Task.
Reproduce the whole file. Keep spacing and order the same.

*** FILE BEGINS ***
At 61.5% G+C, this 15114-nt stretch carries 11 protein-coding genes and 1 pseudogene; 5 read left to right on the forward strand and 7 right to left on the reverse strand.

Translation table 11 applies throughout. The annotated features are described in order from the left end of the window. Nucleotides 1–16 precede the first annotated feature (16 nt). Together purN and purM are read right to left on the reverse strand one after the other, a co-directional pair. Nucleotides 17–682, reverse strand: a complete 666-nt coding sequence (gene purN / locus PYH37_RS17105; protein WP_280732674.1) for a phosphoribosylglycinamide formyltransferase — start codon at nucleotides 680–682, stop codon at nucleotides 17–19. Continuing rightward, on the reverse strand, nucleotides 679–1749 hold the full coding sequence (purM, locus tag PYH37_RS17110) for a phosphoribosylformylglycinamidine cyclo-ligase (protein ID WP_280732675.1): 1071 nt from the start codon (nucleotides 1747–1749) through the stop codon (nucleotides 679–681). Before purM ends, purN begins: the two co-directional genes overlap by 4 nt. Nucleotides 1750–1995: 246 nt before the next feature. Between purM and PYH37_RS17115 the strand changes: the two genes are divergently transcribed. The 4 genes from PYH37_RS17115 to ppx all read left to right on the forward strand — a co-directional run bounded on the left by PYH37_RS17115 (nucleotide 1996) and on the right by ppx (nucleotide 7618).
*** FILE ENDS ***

At 61.5% G+C, this 15114-nt stretch carries 11 protein-coding genes and 1 pseudogene; 5 read left to right on the forward strand and 7 right to left on the reverse strand.

Translation table 11 applies throughout. The annotated features are described in order from the left end of the window. Nucleotides 1–16 precede the first annotated feature (16 nt). Together purN and purM are read right to left on the reverse strand one after the other, a co-directional pair. Nucleotides 17–682, reverse strand: a complete 666-nt coding sequence (gene purN / locus PYH37_RS17105; protein WP_280732674.1) for a phosphoribosylglycinamide formyltransferase — start codon at nucleotides 680–682, stop codon at nucleotides 17–19. Continuing rightward, on the reverse strand, nucleotides 679–1749 hold the full coding sequence (purM, locus tag PYH37_RS17110) for a phosphoribosylformylglycinamidine cyclo-ligase (protein ID WP_280732675.1): 1071 nt from the start codon (nucleotides 1747–1749) through the stop codon (nucleotides 679–681). Before purM ends, purN begins: the two co-directional genes overlap by 4 nt. Nucleotides 1750–1995: 246 nt before the next feature. Between purM and PYH37_RS17115 the strand changes: the two genes are divergently transcribed. The 4 genes from PYH37_RS17115 to ppx all read left to right on the forward strand — a co-directional run bounded on the left by PYH37_RS17115 (nucleotide 1996) and on the right by ppx (nucleotide 7618).